Remnants 4, Photogravure1_©Karen_Hymer

Barbara McCourt – Guanella Pass Georgetown, Colorado

“I use photography as a means of connecting myself to the natural environment. I have to give some credit to one of the staff members of the hotel in Georgetown, Colorado.  This person provided me some insight to the local area and informed me to take a scenic drive up Guanella Pass. This image was shot on the way back to the hotel.  Snow started to fall and I stopped to capture this image.”

©Barbara McCourt

Paulo Peres – Hello There!

“Hello There! is one of my favorite images just because of the way it happened.  As I was riding in my ex brother in law’s truck around the back roads of Kentucky, just looking around, we came upon a farm that had llamas. I asked him to stop so I could take a couple of pictures. Just as I was leaning against the fence pressing the shutter, out of nowhere this llama popped right in front of the lens blocking the shot like saying, ‘hi there, take my picture.’  Fortunately, I had the camera on auto focus, and in the split second it took to press the shutter, it focused right on his face.  I literally cracked up, and all I could say to the llama was, ‘Hello there!’”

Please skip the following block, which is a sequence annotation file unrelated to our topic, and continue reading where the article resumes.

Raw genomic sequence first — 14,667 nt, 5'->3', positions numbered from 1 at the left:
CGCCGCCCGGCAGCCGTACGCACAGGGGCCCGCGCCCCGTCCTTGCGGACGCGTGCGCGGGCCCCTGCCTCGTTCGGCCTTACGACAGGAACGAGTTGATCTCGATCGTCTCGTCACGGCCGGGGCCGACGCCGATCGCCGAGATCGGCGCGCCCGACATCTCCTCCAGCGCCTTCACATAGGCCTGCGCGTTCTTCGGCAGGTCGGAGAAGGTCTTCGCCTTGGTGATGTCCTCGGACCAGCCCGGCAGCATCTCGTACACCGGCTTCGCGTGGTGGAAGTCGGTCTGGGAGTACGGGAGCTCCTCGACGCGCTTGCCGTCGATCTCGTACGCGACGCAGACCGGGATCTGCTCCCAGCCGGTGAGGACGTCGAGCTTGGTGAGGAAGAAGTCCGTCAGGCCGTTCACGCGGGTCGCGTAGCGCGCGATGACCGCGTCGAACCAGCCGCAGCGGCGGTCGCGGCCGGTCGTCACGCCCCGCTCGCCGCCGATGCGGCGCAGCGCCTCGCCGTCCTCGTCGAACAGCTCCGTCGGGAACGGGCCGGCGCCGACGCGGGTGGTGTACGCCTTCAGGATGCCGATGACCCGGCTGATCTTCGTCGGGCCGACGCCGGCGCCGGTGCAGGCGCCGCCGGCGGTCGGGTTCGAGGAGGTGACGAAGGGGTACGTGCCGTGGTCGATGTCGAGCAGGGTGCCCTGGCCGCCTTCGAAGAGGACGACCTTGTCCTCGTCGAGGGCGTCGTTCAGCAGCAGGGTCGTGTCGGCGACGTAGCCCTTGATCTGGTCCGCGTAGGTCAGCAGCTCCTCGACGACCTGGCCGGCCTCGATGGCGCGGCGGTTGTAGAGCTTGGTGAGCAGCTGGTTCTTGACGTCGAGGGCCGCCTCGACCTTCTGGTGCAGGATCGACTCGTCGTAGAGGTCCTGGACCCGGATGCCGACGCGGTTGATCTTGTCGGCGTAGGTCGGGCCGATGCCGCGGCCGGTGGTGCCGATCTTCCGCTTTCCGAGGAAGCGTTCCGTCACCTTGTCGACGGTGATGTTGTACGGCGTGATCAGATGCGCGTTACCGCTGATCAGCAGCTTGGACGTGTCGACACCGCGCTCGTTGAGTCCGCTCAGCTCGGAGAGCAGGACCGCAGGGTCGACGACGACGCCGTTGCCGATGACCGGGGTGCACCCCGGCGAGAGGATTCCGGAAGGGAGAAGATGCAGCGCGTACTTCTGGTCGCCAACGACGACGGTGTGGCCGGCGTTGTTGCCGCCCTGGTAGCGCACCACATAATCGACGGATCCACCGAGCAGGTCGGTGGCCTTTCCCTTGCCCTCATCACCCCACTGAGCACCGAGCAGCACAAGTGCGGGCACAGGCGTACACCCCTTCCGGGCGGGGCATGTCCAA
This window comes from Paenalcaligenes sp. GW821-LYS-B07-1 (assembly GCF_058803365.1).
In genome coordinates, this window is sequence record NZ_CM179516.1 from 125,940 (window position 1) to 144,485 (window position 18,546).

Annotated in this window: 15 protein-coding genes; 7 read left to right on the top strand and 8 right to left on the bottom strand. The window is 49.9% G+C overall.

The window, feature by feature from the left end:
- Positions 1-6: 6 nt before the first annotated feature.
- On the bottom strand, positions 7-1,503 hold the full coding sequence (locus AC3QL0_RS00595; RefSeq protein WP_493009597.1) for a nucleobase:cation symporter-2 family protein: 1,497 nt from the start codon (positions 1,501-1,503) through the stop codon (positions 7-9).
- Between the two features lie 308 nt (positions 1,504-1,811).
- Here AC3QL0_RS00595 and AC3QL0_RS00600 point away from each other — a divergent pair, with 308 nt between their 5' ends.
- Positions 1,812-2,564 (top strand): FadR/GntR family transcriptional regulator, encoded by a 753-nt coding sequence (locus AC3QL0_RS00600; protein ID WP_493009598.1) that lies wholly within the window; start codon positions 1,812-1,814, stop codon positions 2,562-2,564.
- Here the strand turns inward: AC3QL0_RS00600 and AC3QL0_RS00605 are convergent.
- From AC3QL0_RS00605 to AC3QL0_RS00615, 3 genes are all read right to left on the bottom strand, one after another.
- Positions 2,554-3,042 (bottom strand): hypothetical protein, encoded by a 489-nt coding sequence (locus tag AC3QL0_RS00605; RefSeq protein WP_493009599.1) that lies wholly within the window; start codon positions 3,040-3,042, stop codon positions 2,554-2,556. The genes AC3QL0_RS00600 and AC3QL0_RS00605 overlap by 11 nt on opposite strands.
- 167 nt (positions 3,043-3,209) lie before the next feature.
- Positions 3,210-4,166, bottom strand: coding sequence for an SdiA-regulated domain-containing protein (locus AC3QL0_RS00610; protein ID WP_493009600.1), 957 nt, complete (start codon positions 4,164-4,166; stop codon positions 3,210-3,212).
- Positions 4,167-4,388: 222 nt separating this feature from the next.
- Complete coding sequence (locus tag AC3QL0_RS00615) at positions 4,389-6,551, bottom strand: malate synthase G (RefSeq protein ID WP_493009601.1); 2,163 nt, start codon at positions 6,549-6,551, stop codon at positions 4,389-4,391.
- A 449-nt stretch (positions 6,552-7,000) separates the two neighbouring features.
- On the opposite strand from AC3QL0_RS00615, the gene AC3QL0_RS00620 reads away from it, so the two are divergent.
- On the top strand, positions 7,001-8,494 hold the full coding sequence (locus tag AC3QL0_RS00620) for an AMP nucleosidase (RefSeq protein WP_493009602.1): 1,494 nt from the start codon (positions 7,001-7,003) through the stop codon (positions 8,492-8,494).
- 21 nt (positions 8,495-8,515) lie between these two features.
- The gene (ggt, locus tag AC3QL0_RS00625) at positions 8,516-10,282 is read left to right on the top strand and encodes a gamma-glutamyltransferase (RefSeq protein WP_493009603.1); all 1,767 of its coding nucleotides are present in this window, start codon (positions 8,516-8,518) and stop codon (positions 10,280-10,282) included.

500px Photo ID: 88056303 -

Roger Spencer-Jones – Jules Maldonado & Hannah Velasco for El Paso Ballet Theater, 2016

“One of my favorite images I have submitted for the exhibition is Jules Maldonado and Hannah Velasco of The El Paso Ballet Theater. This is part of a series of portraits channeling the great Irving Penn’s famous Corner Portraits.  This was taken at the end of the Saturday afternoon session where my dog Tesla had made herself quite comfortable on the lap of the beautiful Hannah. These 2 dancers showed a natural and easy intimacy with each other and were so easy to work with. There is a dynamic of beauty and strength but also a tension, some mystery a fissure of something brewing between them, a withholding of a secret, or the longing for something or someone else, or a distant dream. These 2 are part of a wonderful group of friends I have met and grown to love in only my so far short stay in El Paso. This photograph here is one of my favorite of my career so far, I felt very blessed to have had all of the elements come together that Saturday afternoon last August and be able to capture it.”


Federico Villalba – Muchachita, La China Poblana, (Lincoln Park Day, El Paso, Texas)

Muchachita is a candid still of the colorful tapestry in a gathering of young Mexican ballet folklórico dancers. I am a street photographer, and my art tends to focus on visually documenting the things—dimples and blemishes—that make life along ‘la frontera’ of the United States and Mexico so colorful and unique.”


Dates of Event:

Exhibition opening: Friday, September 8, 2017, 6PM – 9PM

Exhibition open for viewing from September 8, 2017 – October 20, 2017 during regular lobby hours, Monday – Friday, 8AM – 7PM


La Fe Cultural and Technical Center in the Centro de Salud Familiar La Fe complex at 721 S. Ochoa (rear building), El Paso, Texas.

Admission: Free